Impact Your Wellness: Taking Care of Your Mental Health

Impact Your Wellness: Taking Care of Your Mental Health
April 11, 2022 Laura Dziomba
Taking Care of Your Mental Health

The COVID-19 pandemic has been full of challenges. It’s caused major changes to the way we work, live and take care of ourselves. But it’s also highlighted how important taking care of your mental health is to managing your overall health.

So, what does mental health refer to? It includes the ways we think, feel and act—as well as handle our emotions and stress.

During the pandemic, being faced with so many difficult moments—such as illness, remote work and school, isolation, and for some, grief over the loss of someone close—challenged our ability to handle stress and other strong emotions, stretching many of us to the limit.

An impact to mental health has been a direct result of everything we’ve been faced with, including rising cases of depression, anxiety, loneliness and other concerns. According to a workplace survey from the Harvard Business Review, 76 percent 1 of respondents felt they had at least one symptom of a mental health condition in the last year.

What symptoms should you look out for?

So, how do you know if your mental health is being affected? Signs of depression or anxiety can include:

    • Low mood.
    • Inability to concentrate.
    • Feeling overly tired.
    • Trouble sleeping, or restless feelings.
    • Irritability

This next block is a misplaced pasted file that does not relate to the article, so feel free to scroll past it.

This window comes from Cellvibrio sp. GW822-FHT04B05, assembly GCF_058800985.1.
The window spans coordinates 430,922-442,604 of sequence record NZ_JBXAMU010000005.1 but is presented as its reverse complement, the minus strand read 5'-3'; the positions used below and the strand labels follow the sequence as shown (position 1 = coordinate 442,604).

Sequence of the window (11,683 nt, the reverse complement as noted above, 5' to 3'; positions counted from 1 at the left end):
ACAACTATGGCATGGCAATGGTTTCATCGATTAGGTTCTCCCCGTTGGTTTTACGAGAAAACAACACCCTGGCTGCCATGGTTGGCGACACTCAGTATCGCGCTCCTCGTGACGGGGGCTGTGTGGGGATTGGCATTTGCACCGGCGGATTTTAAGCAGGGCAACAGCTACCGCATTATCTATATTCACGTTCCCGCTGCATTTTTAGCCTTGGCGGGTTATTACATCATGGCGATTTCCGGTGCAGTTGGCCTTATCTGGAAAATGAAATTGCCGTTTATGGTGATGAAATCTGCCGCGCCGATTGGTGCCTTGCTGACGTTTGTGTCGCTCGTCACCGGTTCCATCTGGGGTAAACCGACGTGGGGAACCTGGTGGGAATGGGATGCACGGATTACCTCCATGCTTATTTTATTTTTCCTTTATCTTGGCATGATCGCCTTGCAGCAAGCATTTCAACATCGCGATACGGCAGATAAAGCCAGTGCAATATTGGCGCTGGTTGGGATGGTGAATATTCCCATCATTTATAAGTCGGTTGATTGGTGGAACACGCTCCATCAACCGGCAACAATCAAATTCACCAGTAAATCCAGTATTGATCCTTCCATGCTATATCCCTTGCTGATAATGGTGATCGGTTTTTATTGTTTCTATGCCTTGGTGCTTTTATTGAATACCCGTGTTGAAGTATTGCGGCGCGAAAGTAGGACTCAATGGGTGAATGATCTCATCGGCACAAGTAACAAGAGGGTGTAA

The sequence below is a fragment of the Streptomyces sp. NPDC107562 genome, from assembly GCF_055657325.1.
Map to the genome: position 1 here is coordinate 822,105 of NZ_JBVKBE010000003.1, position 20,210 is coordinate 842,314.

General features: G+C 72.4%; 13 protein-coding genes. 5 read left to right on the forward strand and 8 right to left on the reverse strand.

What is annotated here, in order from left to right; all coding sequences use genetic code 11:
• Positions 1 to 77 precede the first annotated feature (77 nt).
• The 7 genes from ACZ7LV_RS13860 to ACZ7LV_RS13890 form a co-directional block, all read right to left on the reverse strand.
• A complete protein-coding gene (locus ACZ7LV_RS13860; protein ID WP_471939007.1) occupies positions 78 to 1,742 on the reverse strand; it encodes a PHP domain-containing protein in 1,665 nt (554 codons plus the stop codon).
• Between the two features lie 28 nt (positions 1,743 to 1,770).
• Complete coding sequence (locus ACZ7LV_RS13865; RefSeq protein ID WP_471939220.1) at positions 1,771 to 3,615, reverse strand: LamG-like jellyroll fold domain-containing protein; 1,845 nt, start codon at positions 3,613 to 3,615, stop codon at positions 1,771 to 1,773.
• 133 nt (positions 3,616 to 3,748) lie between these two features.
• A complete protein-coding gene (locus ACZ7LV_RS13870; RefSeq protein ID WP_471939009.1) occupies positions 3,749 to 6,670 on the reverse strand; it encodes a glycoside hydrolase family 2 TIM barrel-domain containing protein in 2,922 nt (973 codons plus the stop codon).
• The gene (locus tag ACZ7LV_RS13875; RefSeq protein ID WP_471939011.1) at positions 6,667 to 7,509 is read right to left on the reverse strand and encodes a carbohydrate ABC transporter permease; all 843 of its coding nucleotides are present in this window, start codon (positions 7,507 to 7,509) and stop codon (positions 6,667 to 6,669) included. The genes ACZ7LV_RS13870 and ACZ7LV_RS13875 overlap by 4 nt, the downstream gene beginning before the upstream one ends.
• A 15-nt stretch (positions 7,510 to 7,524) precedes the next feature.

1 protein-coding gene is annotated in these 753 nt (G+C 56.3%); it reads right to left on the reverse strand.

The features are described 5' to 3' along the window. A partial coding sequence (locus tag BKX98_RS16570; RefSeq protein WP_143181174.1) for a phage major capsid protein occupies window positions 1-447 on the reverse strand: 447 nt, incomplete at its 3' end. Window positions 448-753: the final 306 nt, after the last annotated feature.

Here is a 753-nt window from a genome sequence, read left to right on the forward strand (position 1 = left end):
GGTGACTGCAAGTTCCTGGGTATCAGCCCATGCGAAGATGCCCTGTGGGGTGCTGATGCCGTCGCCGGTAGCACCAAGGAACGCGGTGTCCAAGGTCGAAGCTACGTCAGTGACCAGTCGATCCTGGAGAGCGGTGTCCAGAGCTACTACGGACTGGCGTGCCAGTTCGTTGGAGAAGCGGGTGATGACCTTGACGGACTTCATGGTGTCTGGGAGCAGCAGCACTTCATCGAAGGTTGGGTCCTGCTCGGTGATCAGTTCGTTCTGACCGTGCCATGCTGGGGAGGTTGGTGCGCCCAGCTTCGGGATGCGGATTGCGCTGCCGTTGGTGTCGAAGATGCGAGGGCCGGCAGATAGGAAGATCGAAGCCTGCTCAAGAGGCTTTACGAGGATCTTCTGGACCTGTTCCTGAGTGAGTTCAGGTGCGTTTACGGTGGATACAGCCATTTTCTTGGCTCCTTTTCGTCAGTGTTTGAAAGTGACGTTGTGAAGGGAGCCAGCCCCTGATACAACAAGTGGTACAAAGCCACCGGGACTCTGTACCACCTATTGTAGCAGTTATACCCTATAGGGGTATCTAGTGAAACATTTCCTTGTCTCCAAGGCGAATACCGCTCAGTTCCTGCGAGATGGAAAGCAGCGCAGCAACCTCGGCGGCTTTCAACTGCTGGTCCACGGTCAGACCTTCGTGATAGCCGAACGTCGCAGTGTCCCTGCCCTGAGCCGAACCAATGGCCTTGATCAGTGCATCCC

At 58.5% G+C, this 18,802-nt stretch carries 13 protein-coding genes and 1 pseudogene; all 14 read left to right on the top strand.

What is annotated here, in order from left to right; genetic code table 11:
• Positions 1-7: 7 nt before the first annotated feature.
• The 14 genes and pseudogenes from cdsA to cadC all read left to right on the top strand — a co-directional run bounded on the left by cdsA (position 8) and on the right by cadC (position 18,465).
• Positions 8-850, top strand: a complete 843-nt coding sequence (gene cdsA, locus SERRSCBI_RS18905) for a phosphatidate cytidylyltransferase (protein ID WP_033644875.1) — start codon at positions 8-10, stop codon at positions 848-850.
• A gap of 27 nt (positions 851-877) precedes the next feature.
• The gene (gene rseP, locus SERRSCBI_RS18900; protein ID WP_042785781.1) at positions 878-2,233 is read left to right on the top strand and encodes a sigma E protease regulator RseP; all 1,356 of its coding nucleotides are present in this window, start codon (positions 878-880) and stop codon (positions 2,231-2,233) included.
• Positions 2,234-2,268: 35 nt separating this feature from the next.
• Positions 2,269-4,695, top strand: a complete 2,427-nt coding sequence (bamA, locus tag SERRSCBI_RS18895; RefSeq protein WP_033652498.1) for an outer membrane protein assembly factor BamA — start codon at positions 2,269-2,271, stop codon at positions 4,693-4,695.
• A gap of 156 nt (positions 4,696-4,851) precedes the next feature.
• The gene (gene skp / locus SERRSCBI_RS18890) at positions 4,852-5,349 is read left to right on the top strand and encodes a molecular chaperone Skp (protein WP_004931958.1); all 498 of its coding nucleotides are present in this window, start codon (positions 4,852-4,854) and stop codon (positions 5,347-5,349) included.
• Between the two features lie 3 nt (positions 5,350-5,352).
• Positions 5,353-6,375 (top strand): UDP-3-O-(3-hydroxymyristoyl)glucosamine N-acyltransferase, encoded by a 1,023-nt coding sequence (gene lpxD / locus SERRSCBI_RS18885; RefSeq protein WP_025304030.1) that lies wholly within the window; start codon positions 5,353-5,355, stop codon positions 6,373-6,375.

• Withdrawal from friends or family.

When to reach out for support

Some stress and anxiety from daily life can be expected. And when you’re not feeling quite like yourself, there are lots of things you can try on your own to help you cope.

These can include: talking to a friend or relative, getting a good night’s sleep, eating a balanced diet, exercising, reading a book, listening to music, working on your hobby, meditating or doing yoga. Simply taking breaks to relax, doing breathing exercises or spending time with pets are all good ideas, too.

However, if your symptoms persist—particularly longer than a week—or start to affect your work, relationships or physical health, you may need to reach out for some added support.

You can schedule some time with your primary care doctor or book an appointment with a licensed therapist to get help with treatment.

Check your health benefits for resources you need

If you’re not sure how to connect to mental health resources, checking your existing health plan can be a good place to start. For instance, you can see if your benefits include telehealth, or online and digital resources for counseling with a therapist or gaining support from a health coach.

Make your health a priority

Your mental health is important to your overall health. Taking time to recognize your feelings and talk about them will put you on the path to a happier, healthier way of life.


This article is for informational purposes only, and is not meant as medical advice.